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Mystery Science Theater 3000 (Friday, April 14, Netflix), season premiere: While MST3K O.G.s Mike Nelson, Kevin Murphy and Bill Corbett continue their movie-mockery biz at a staggering pace with RiffTrax, Mystery Science Theater 3000 proper is still missed. Netflix, proving that not all pop-cultural reboots are heinous abominations, picked up the 1988-1999 series after creator Joel Hodgson sparked a revival firestorm via Kickstarter. Hodgson has also recast the show, with comedian Jonah Ray as the new astro-host on the Satellite of Love, as well as new ’bot voices (Hampton Yount and Baron Vaughn as Crow T. Robot and Tom Servo, respectively), and Felicia Day and Patton Oswalt as MST3K’s new “Mads.” Exactly which cinematic disasterpieces the crew will be viewing and skewering in these 14 fresh episodes are currently unknown, but who cares? New MST3K! Doctor Who (Saturday, April 15, BBC America), season premiere: After Series 10—that’s U.K. for Season…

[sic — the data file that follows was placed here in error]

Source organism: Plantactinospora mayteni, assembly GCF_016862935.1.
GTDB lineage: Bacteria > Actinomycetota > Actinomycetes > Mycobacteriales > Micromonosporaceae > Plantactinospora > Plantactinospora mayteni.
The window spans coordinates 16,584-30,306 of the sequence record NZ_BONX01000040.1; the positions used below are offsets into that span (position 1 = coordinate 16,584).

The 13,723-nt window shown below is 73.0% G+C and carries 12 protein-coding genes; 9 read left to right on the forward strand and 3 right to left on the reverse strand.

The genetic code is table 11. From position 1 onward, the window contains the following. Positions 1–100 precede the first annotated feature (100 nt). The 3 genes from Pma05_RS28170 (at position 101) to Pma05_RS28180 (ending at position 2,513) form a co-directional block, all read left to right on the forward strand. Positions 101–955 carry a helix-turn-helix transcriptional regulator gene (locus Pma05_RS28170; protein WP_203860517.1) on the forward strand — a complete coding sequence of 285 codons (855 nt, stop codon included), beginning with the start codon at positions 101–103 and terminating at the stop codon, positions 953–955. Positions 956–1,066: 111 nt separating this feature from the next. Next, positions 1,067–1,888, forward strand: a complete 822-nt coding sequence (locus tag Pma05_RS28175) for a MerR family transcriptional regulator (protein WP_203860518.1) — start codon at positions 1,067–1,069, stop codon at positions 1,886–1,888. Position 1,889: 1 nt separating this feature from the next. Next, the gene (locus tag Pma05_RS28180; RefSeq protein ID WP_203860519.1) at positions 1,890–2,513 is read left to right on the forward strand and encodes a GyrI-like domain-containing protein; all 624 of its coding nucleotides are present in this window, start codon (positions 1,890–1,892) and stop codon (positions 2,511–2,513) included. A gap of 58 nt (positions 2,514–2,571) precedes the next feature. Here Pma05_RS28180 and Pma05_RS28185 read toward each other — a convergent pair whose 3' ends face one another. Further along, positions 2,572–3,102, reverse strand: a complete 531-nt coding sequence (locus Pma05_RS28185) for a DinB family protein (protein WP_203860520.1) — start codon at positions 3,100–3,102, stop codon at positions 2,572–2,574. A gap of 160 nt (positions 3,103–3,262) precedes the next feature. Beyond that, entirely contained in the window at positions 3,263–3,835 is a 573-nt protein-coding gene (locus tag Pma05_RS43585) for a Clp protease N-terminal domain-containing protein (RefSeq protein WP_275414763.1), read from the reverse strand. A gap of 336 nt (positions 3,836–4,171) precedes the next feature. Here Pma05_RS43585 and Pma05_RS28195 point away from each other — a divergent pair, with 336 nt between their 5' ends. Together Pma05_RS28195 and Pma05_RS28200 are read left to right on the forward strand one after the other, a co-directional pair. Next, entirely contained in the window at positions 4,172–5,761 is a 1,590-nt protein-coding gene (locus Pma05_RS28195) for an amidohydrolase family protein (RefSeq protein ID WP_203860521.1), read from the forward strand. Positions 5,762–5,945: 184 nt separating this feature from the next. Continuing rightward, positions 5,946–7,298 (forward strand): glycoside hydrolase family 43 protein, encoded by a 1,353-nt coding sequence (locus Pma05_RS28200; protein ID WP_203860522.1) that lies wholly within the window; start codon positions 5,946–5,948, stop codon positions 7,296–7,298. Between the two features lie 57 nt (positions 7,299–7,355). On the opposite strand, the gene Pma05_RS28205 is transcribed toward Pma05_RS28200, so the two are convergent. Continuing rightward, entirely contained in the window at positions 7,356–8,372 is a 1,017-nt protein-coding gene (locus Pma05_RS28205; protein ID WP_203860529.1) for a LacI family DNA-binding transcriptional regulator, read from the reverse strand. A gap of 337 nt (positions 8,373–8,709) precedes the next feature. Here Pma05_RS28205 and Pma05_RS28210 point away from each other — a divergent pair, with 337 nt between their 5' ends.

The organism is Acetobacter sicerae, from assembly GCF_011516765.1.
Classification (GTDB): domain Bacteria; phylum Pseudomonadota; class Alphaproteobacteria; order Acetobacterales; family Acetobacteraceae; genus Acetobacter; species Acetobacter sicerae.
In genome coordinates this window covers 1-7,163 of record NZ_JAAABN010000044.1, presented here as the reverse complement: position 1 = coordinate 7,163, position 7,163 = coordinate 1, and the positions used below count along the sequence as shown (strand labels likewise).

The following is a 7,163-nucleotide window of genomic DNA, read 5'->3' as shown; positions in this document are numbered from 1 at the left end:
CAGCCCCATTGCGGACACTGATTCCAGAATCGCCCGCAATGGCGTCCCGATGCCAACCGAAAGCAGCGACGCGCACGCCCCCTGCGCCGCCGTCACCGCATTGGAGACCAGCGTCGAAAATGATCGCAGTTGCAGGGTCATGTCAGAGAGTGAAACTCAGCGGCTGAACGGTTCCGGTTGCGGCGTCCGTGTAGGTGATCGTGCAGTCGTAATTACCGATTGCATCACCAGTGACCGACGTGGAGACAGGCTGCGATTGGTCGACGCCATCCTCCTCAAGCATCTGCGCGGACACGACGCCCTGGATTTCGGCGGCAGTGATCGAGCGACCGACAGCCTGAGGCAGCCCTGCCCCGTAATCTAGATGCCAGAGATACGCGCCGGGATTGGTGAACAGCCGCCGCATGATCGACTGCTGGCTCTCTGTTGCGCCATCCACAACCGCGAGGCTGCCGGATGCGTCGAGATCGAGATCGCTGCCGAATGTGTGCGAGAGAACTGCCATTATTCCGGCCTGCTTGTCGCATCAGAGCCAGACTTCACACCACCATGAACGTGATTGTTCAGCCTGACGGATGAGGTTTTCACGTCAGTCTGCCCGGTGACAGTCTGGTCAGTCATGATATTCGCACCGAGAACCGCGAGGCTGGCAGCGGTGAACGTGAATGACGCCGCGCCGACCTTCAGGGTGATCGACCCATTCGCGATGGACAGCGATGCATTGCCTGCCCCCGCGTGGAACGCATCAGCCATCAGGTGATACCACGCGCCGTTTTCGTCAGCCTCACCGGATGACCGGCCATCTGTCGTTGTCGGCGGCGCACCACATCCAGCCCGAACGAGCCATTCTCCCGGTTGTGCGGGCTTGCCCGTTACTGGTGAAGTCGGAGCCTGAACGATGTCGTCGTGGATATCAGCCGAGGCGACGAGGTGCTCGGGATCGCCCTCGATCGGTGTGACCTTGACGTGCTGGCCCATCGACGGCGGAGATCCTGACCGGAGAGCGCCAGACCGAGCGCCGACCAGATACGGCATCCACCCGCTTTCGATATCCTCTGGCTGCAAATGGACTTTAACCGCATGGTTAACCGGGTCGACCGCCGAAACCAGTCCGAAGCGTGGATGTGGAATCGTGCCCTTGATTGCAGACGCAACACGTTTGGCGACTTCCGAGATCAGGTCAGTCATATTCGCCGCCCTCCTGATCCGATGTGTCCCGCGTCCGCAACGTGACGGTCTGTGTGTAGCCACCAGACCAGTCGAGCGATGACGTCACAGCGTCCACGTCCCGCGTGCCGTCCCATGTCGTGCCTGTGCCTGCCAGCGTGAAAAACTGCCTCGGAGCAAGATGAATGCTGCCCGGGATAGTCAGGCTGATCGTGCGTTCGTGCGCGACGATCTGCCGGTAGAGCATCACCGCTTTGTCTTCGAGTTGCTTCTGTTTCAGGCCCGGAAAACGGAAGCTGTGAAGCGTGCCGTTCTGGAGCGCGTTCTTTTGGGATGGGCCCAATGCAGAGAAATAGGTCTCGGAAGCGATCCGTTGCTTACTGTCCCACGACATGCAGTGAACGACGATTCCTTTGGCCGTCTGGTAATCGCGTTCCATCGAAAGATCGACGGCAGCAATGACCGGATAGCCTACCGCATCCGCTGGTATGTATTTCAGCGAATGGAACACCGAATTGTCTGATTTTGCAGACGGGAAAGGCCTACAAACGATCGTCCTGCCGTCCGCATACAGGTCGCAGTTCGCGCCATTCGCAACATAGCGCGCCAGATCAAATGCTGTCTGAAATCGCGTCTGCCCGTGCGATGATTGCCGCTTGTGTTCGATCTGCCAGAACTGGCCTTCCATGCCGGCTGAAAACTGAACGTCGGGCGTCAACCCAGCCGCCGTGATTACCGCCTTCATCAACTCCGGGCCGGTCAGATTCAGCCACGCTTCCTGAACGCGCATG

05 Apr 2017
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Idiotsitter (Thursday, April 6, Comedy Central), season premiere: If you somehow made it through the 2016 “holiday” flick Office Christmas Party, you must concur that Jillian Bell’s bipolar she-pimp character was the funniest part of the movie—really, you must. Earlier in 2016, Bell and comedy partner Charlotte Newhouse dropped the debut season of Idiotsitter, a hilarious, flipped-to-female Workaholics of sorts that looked to be another Comedy Central one-and-done (see also, 2015’s genius Big Time in Hollywood, FL). But! Idiotsitter is back for a second season, and broke “baby sitter” Billie (Newhouse) and heiress “idiot” Gene (Bell) are now off to college. Despite what the Ghostbusters trolls told you, 2016 was a fantastic year for women in comedy—on-demand Idiotsitter Season 1 now, and report back. You the Jury (Friday, April 7, Fox), series debut: Was Fox News host Jeanine Pirro’s recent spanking of House Speaker Paul Ryan merely a publicity stunt…